Club drugs, which include GHB, Rohypnol and ketamine, have declined in use in recent years. However ecstasy use is on the rise with teens in 8th through 10th grade. Ecstasy is hard on the body, especially the circulatory system, and can be lethal.

Cocaine, which made headlines 30 years ago when a crack epidemic hit the U.S., is down in use among adolescents. One study found that cocaine and amphetamine use in high school seniors dropped from four percent to three percent in recent years.

LSD, heroin, steroids, cigarettes, smokeless tobacco, cocaine, inhalants and opiates are other illicit drugs that are in use. Like most drugs, their popularity grows and then decreases with each generation. For example, heroin addiction rose in the 1990s and then decreased in the 2000s.

One area that needs to be addressed is the abuse of prescription medication. Adolescent abuse of prescription drugs continued to increase over the past five years. A recent survey found high rates of recreational use of the prescription pain relievers Vicodin and OxyContin. Researchers believe a couple of factors have led to the increase in prescription drug abuse. One is that teens believe they are safer than street drugs. The second is the easy availability of prescription drugs. Teens can get the drugs from doctors, the internet and even their parents’ medicine cabinet.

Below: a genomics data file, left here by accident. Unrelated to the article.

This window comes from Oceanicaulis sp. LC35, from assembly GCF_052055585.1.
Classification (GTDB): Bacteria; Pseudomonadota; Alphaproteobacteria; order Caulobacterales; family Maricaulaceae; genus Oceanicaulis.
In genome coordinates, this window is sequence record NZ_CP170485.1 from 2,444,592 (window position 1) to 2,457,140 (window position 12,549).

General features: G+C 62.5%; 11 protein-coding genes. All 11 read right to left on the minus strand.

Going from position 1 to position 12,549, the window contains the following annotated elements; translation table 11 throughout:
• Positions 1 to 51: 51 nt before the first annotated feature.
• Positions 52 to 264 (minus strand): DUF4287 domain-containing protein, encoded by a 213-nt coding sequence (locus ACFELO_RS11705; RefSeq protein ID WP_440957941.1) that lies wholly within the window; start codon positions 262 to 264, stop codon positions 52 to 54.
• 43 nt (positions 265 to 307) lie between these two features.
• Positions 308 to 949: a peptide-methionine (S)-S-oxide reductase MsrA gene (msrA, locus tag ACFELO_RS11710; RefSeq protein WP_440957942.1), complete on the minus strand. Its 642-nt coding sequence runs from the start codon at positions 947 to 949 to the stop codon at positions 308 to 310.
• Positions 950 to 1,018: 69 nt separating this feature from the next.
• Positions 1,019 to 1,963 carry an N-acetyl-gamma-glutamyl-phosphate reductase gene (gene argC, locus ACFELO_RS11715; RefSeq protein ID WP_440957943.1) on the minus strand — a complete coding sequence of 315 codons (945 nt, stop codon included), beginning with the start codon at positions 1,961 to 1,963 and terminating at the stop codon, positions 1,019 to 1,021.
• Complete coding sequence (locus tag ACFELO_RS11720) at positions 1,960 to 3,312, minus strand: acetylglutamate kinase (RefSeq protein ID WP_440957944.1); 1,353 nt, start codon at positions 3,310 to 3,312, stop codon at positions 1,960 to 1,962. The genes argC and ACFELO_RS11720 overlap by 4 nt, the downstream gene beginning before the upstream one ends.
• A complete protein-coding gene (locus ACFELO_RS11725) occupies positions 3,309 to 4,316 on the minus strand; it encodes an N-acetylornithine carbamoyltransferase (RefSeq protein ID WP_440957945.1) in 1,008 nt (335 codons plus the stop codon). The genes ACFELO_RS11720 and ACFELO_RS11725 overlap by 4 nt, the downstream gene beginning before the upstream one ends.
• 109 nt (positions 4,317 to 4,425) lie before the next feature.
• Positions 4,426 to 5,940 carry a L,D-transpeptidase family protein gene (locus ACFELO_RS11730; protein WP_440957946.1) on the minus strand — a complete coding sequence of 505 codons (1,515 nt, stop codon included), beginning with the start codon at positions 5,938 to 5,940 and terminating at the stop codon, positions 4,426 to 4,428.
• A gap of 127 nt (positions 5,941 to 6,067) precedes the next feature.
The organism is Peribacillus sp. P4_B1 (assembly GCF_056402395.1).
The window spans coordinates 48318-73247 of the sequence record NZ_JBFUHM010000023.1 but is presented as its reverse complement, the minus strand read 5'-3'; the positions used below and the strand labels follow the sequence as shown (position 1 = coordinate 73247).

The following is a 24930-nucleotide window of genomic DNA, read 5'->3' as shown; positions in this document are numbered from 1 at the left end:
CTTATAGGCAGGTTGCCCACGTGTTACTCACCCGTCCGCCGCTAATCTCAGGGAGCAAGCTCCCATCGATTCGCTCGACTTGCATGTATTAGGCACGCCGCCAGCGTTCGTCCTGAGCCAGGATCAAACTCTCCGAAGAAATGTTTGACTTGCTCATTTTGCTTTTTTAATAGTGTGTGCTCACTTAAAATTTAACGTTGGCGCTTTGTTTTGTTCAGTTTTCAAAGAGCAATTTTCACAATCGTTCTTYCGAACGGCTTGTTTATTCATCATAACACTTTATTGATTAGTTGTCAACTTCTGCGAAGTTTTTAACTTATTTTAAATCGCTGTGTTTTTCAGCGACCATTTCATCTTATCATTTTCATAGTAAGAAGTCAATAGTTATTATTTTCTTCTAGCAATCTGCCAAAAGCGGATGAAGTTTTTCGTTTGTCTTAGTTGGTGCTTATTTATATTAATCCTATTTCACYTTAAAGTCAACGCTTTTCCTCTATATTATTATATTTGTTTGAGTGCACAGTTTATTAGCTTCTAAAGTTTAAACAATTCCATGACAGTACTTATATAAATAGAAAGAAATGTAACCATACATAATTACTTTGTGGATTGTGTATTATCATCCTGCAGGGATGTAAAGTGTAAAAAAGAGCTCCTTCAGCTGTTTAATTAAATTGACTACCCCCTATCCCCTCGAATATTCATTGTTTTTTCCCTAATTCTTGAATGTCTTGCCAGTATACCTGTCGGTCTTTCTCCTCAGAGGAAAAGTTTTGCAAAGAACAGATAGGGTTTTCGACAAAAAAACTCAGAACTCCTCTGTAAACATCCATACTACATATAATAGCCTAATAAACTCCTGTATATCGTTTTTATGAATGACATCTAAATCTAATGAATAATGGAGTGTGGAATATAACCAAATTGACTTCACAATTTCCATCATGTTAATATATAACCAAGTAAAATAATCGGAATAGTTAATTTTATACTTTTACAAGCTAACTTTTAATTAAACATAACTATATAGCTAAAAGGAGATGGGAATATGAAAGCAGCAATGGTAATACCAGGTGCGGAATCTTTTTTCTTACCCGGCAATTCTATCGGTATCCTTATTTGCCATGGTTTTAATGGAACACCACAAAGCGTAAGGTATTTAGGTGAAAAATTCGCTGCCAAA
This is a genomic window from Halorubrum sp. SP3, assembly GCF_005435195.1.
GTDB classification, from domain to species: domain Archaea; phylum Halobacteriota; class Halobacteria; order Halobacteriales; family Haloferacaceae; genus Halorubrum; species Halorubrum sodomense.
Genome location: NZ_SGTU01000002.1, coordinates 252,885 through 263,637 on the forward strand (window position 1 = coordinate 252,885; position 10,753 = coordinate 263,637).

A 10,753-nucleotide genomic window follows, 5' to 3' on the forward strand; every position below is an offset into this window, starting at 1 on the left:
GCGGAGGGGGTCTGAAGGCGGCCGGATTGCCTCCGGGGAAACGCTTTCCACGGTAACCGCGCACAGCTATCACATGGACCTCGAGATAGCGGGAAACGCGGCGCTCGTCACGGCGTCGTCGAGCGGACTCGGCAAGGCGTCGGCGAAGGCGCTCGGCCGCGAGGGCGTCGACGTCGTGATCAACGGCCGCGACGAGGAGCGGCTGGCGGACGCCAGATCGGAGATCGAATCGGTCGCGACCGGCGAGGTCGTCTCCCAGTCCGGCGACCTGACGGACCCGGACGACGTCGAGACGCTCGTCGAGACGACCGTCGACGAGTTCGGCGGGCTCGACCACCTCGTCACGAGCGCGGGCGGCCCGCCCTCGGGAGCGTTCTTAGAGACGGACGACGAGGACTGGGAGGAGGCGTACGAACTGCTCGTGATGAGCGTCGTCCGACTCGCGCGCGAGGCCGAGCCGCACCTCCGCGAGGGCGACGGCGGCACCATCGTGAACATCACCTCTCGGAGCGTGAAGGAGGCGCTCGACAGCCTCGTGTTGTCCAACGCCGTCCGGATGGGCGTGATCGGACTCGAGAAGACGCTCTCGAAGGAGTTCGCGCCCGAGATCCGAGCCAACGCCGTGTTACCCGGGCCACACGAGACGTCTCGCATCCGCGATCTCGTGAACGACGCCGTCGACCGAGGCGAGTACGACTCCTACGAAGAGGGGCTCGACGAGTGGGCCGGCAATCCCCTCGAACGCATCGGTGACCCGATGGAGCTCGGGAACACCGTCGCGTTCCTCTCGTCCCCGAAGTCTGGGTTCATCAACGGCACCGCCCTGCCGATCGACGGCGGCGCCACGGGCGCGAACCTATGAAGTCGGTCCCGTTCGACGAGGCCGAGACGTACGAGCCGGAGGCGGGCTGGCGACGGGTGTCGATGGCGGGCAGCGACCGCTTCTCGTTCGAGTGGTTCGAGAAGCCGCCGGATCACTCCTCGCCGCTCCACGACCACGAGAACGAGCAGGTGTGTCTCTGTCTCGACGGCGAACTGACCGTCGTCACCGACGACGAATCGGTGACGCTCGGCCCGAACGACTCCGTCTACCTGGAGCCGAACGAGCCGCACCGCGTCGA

War has increased drug abuse among members of the military. Operations in the Middle East create stress and anxiety on military personnel and their families. This can lead to family problems, mental health issues, and even suicide. Some military personnel resort to drugs. One study found that over 7 percent of veterans, or 1.8 million people, suffer from substance abuse.

Policy makers and researchers have struggled to determine the best ways to decrease substance abuse. However, research advancements have led to the development of proven strategies to effectively address this issue. Better brain-imaging technologies and the development of medications that help in treatment have gradually shifted the research community’s perspective on substance abuse. Researchers now understand that it is a disorder that begins in adolescence and, for some, will develop into a chronic disease that will require lifelong monitoring and care. Researchers have improved evaluation methods when they study community-level prevention. Now they understand the environmental and social factors that contribute to the kids using and abusing alcohol and illicit drugs. This knowledge has led to a better understanding of how to implement proven prevention techniques in specific social and cultural settings. A stronger emphasis on studying drug and alcohol treatment is also helping people recover from addiction.

The Substance Abuse and Data Archive has links to studies and information on an array of substance abuse issues:

The National Institutes of Health features information on many aspects of substance abuse:

The World Health Organization has information on substance abuse worldwide:

The Substance Abuse and Mental Health Services Association provides a map of treatment facilities:

Information from the National Institutes of Health on drug abuse:

Department of Health and Human Services goals to prevent substance abuse: